Risk Assessment in Criminal Sentencing

Posted: 30 Mar 2016

See all articles by John Monahan

John Monahan

University of Virginia School of Law

Jennifer L. Skeem

University of California, Berkeley

Multiple version iconThere are 2 versions of this paper

Date Written: March 2016


The past several years have seen a surge of interest in using risk assessment in criminal sentencing, both to reduce recidivism by incapacitating or treating high-risk offenders and to reduce prison populations by diverting low-risk offenders from prison. We begin by sketching jurisprudential theories of sentencing, distinguishing those that rely on risk assessment from those that preclude it. We then characterize and illustrate the varying roles that risk assessment may play in the sentencing process. We clarify questions regarding the various meanings of “risk” in sentencing and the appropriate time to assess the risk of convicted offenders. We conclude by addressing four principal problems confronting risk assessment in sentencing: conflating risk and blame, barring individual inferences based on group data, failing adequately to distinguish risk assessment from risk reduction, and ignoring whether, and if so, how, the use of risk assessment in sentencing affects racial and economic disparities in imprisonment.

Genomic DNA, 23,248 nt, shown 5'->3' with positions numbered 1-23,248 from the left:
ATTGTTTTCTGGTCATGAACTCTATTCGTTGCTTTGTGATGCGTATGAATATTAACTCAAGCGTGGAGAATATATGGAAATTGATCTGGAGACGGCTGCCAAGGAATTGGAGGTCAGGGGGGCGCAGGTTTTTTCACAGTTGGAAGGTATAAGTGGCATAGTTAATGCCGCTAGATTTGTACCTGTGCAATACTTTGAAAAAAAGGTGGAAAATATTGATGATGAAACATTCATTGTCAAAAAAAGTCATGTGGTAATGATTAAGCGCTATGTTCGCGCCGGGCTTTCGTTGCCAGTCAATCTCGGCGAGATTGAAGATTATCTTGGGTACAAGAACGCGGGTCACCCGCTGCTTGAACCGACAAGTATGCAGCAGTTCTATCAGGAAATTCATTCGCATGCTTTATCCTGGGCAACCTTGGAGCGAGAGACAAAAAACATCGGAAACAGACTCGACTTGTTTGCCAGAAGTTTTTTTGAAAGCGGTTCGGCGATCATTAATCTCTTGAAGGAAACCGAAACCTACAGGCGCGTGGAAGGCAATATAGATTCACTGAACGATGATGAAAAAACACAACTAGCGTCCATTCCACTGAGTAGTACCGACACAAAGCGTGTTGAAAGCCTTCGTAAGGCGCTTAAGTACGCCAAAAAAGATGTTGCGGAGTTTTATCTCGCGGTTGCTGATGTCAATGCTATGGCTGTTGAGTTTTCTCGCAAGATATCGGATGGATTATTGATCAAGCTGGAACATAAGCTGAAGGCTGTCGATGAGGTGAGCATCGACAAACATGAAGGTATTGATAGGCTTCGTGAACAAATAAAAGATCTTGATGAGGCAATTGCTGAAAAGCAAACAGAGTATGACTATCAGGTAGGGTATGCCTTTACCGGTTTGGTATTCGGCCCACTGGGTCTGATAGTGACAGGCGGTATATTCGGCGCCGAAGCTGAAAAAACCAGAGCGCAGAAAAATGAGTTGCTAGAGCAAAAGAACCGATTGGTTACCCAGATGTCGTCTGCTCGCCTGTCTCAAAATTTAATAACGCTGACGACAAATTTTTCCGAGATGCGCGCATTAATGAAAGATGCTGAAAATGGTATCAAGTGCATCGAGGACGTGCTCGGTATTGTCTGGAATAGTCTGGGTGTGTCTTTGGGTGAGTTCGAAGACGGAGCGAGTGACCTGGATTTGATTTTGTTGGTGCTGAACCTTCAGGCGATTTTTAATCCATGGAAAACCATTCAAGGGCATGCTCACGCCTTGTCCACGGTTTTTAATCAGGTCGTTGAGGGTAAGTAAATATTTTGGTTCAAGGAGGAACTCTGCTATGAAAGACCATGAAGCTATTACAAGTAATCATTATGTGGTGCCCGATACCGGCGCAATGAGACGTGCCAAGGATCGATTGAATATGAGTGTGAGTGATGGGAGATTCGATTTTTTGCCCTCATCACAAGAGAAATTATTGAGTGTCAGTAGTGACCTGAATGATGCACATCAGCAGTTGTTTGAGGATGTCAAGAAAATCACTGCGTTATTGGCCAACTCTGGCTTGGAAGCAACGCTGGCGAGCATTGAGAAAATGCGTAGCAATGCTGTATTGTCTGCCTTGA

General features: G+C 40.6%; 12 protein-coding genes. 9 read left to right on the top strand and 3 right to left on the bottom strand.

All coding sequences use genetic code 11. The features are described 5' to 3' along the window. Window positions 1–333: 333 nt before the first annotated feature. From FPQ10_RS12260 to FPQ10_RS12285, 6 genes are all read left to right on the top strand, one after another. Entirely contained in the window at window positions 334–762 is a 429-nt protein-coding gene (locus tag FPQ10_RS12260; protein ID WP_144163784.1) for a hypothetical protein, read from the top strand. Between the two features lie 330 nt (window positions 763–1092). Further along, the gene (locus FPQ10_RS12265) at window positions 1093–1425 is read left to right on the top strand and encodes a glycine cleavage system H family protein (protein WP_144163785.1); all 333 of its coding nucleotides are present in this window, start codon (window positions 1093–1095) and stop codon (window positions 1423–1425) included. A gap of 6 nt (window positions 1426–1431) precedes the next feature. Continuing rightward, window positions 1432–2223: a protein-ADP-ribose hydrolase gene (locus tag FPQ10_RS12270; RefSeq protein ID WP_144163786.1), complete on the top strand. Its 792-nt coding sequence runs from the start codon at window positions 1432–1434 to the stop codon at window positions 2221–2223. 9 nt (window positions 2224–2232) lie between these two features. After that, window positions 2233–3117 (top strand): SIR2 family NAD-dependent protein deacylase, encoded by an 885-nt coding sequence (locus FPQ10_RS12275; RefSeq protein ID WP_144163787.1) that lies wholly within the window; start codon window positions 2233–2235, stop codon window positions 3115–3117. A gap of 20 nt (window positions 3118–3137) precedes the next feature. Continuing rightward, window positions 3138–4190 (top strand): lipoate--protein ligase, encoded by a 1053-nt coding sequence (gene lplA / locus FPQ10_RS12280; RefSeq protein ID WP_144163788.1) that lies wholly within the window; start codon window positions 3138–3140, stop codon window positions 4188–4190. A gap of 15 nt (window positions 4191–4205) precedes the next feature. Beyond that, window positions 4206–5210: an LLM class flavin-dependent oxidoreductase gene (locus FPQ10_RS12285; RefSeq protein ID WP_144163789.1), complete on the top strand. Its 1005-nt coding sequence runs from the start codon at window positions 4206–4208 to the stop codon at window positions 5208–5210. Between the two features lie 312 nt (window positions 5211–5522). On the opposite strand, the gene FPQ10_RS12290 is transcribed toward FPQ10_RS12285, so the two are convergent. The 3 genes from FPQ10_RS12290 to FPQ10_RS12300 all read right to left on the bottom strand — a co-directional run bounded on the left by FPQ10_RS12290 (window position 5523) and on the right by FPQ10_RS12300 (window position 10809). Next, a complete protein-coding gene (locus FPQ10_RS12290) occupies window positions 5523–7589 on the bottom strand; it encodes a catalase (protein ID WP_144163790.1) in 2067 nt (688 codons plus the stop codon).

Suggested Citation

Monahan, John and Skeem, Jennifer L., Risk Assessment in Criminal Sentencing (March 2016). Annual Review of Clinical Psychology, Vol. 12, pp. 489-513, 2016, Available at SSRN: https://ssrn.com/abstract=2756436 or http://dx.doi.org/10.1146/annurev-clinpsy-021815-092945

John Monahan (Contact Author)

University of Virginia School of Law ( email )

580 Massie Road
Charlottesville, VA 22903
United States
434-924-3632 (Phone)

Jennifer L. Skeem

University of California, Berkeley ( email )

120 Haviland Hall
Berkeley, CA 94720-7400
United States

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